The number of dengue patients the authorities have been reporting is less than the actual figures because they take into account only the confirmed cases at government hospitals.
Sources said the district civil surgeon’s office collects data from both private and government hospitals everyday. But only cases from Patna Medical College and Hospital, Nalanda Medical College and Hospital and Rajendra Memorial Research Institute of Medical Sciences are considered confirmed while the ones at private healthcare institutions are not.
As of Wednesday, there were 488 dengue cases in Patna, of which 323 were confirmed.
Prashant Kumar, epidemic officer, district civil surgeon’s office, told The Telegraph: “The government hospitals conduct Elisa test to confirm dengue cases while most private hospitals and clinics do not. They rely more on rapid diagnostic test (RDT).”
Elisa test uses antibodies and colour change to identify the disease. It is considered to be more effective than RDT.
Prashant said: “We collect blood samples of patients suspected of suffering from dengue from private hospitals. Then, we send the samples to the government health hubs. If the Elisa test confirms dengue, only then we include the cases in our list.”
This extra cautious approach of the authorities has drawn flak because quite a few private hospitals, too, conduct Elisa test to confirm dengue. As these are not included in the government’s list of confirmed cases, there is a significant difference between the figures projected and the actual numbers.
The Telegraph found at least two private laboratories — Ruban Emergency Hospital’s diagnostics centre at Kankerbagh and Gitanjali Patho Diagnostics at Patliputra — that conduct Elisa test. While the officials of the civil surgeon’s office visit the first, they do not even collect data from the second one.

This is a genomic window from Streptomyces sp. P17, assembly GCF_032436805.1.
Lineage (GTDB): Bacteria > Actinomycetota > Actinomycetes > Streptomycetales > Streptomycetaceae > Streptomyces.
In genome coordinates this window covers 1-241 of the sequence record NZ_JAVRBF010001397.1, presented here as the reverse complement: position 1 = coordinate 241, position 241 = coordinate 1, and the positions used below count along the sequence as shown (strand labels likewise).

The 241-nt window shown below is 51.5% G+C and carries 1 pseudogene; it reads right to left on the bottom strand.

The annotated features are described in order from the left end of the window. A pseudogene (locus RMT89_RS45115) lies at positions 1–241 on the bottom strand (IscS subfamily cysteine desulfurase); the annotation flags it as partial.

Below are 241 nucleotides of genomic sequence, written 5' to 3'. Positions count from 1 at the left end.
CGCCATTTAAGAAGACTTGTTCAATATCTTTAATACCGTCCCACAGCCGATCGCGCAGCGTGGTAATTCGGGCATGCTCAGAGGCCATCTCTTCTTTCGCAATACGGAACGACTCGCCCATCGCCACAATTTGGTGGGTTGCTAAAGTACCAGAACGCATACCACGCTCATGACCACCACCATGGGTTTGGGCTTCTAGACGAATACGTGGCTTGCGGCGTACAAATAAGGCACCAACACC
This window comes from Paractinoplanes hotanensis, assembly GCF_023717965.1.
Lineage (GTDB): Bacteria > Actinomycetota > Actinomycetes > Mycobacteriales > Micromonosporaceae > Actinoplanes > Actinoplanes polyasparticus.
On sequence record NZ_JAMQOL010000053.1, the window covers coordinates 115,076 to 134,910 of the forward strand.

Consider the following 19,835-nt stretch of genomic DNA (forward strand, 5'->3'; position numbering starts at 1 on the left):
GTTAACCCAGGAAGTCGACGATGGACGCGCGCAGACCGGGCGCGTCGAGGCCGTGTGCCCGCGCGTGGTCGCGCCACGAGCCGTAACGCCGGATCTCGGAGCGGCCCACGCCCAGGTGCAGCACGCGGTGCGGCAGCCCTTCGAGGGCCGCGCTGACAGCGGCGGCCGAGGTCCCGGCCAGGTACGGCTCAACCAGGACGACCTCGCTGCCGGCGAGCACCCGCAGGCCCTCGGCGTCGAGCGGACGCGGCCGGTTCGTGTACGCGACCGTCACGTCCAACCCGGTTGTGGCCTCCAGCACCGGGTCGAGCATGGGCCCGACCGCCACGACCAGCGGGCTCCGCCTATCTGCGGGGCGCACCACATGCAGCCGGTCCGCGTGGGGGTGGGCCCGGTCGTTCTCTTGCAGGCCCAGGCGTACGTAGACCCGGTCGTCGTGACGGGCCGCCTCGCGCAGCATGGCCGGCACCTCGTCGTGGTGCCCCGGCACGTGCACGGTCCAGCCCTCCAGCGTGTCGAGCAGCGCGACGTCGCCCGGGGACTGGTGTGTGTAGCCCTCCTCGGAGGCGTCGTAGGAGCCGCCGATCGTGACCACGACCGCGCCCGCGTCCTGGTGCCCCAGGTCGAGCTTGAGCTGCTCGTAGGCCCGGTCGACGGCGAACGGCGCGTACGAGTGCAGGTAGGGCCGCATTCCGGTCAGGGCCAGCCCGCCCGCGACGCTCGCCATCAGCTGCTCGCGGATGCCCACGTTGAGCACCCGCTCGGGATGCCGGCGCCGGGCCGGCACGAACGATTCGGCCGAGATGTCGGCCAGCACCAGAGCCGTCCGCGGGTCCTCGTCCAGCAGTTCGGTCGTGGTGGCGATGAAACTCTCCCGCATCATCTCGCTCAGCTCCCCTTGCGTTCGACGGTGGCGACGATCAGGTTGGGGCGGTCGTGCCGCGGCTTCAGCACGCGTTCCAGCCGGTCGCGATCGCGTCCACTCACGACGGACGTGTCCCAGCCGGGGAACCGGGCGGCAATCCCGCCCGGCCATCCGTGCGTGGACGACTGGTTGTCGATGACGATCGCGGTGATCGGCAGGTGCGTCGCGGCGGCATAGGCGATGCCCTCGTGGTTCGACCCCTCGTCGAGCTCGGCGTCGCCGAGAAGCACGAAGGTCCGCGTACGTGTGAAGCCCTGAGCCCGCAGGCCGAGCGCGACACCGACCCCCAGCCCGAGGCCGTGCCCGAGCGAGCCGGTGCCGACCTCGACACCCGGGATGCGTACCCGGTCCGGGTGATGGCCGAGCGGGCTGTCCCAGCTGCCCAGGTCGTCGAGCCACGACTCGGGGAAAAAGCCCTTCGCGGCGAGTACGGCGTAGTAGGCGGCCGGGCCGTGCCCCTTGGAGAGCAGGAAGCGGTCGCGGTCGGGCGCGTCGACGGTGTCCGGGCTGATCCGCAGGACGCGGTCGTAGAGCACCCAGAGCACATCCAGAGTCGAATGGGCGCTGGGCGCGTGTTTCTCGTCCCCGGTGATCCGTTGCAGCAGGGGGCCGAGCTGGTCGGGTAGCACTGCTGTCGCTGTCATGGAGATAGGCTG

Asked what she thinks about downplaying the number of dengue patients, Nita Jha, medical superintendent, Ruban Emergency Hospital, said she did not want to comment on the issue.
She, however, revealed that the officials from the civil surgeon’s office did not come regularly to the hospital to collect data. “They come every two or three days. The actual number of patients keeps varying because of this.”
No district official has visited Gitanjali Patho Diagnostics. Its owner Sushanto Mukherjee said: “If any dengue cases are detected here, it will obviously not be included in the list of the district civil surgeon.”
Doctors said the inaccurate number would adversely affect measures taken to check the spread of dengue because those responsible for implementing these measures would not realise the gravity of the situation without the correct figures.
Sunil Kumar, the vice-president of the state chapter of Indian Medical Association (IMA) who is also the vice-president of JD(U)’s medical cell, said: “This is a case of under-reporting. How can officials ignore the positive cases from laboratories that conduct Elisa test?”
He added: “If the civil surgeon’s department has set a criteria of conducting Elisa test to confirm dengue cases, there is nothing wrong in it. But it cannot ignore the number of confirmed cases from private healthcare facilities that conduct the advanced test.
“If they are doing that, it is obvious that they are trying to underplay the number of dengue cases.”
Singh said it was very important to have correct figures when the outbreak of a disease turns into an epidemic.
“The correct numbers help the government frame policies to control the disease. Downplaying the data does not help in the long run,” he added.
Rajiv Ranjan Prasad, president, state chapter of IMA, echoed Singh. “The misrepresentation of facts will not help at all. It will lead to more problems,” he said.
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